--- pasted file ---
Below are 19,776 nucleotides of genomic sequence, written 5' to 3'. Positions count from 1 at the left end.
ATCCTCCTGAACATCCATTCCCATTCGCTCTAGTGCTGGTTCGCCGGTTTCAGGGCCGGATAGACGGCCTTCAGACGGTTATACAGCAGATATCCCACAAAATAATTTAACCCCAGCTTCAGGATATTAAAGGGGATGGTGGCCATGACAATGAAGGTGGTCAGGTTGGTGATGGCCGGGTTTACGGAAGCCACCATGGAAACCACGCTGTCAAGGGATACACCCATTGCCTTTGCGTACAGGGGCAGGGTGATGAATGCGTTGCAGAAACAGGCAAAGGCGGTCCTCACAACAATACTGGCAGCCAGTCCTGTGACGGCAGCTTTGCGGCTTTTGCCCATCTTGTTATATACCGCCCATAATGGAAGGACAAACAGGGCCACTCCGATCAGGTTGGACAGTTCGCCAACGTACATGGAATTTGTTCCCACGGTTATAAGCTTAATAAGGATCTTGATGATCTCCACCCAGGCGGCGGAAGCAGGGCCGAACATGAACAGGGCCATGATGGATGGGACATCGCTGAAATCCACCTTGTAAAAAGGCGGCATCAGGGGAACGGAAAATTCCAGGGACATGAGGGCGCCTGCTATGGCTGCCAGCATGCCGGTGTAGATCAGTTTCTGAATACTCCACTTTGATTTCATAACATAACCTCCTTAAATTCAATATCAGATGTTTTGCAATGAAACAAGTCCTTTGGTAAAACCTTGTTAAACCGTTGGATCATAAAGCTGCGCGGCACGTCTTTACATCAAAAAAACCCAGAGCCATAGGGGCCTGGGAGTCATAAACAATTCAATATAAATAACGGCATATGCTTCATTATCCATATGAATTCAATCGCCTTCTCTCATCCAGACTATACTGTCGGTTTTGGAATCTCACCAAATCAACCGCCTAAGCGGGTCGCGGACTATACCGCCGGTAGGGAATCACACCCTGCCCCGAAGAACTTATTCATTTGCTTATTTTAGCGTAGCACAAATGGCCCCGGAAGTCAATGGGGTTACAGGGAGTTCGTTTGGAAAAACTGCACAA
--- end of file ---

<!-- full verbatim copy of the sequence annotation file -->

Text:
Below are 19,776 nucleotides of genomic sequence, written 5' to 3'. Positions count from 1 at the left end.
ATCCTCCTGAACATCCATTCCCATTCGCTCTAGTGCTGGTTCGCCGGTTTCAGGGCCGGATAGACGGCCTTCAGACGGTTATACAGCAGATATCCCACAAAATAATTTAACCCCAGCTTCAGGATATTAAAGGGGATGGTGGCCATGACAATGAAGGTGGTCAGGTTGGTGATGGCCGGGTTTACGGAAGCCACCATGGAAACCACGCTGTCAAGGGATACACCCATTGCCTTTGCGTACAGGGGCAGGGTGATGAATGCGTTGCAGAAACAGGCAAAGGCGGTCCTCACAACAATACTGGCAGCCAGTCCTGTGACGGCAGCTTTGCGGCTTTTGCCCATCTTGTTATATACCGCCCATAATGGAAGGACAAACAGGGCCACTCCGATCAGGTTGGACAGTTCGCCAACGTACATGGAATTTGTTCCCACGGTTATAAGCTTAATAAGGATCTTGATGATCTCCACCCAGGCGGCGGAAGCAGGGCCGAACATGAACAGGGCCATGATGGATGGGACATCGCTGAAATCCACCTTGTAAAAAGGCGGCATCAGGGGAACGGAAAATTCCAGGGACATGAGGGCGCCTGCTATGGCTGCCAGCATGCCGGTGTAGATCAGTTTCTGAATACTCCACTTTGATTTCATAACATAACCTCCTTAAATTCAATATCAGATGTTTTGCAATGAAACAAGTCCTTTGGTAAAACCTTGTTAAACCGTTGGATCATAAAGCTGCGCGGCACGTCTTTACATCAAAAAAACCCAGAGCCATAGGGGCCTGGGAGTCATAAACAATTCAATATAAATAACGGCATATGCTTCATTATCCATATGAATTCAATCGCCTTCTCTCATCCAGACTATACTGTCGGTTTTGGAATCTCACCAAATCAACCGCCTAAGCGGGTCGCGGACTATACCGCCGGTAGGGAATCACACCCTGCCCCGAAGAACTTATTCATTTGCTTATTTTAGCGTAGCACAAATGGCCCCGGAAGTCAATGGGGTTACAGGGAGTTCGTTTGGAAAAACTGCACAA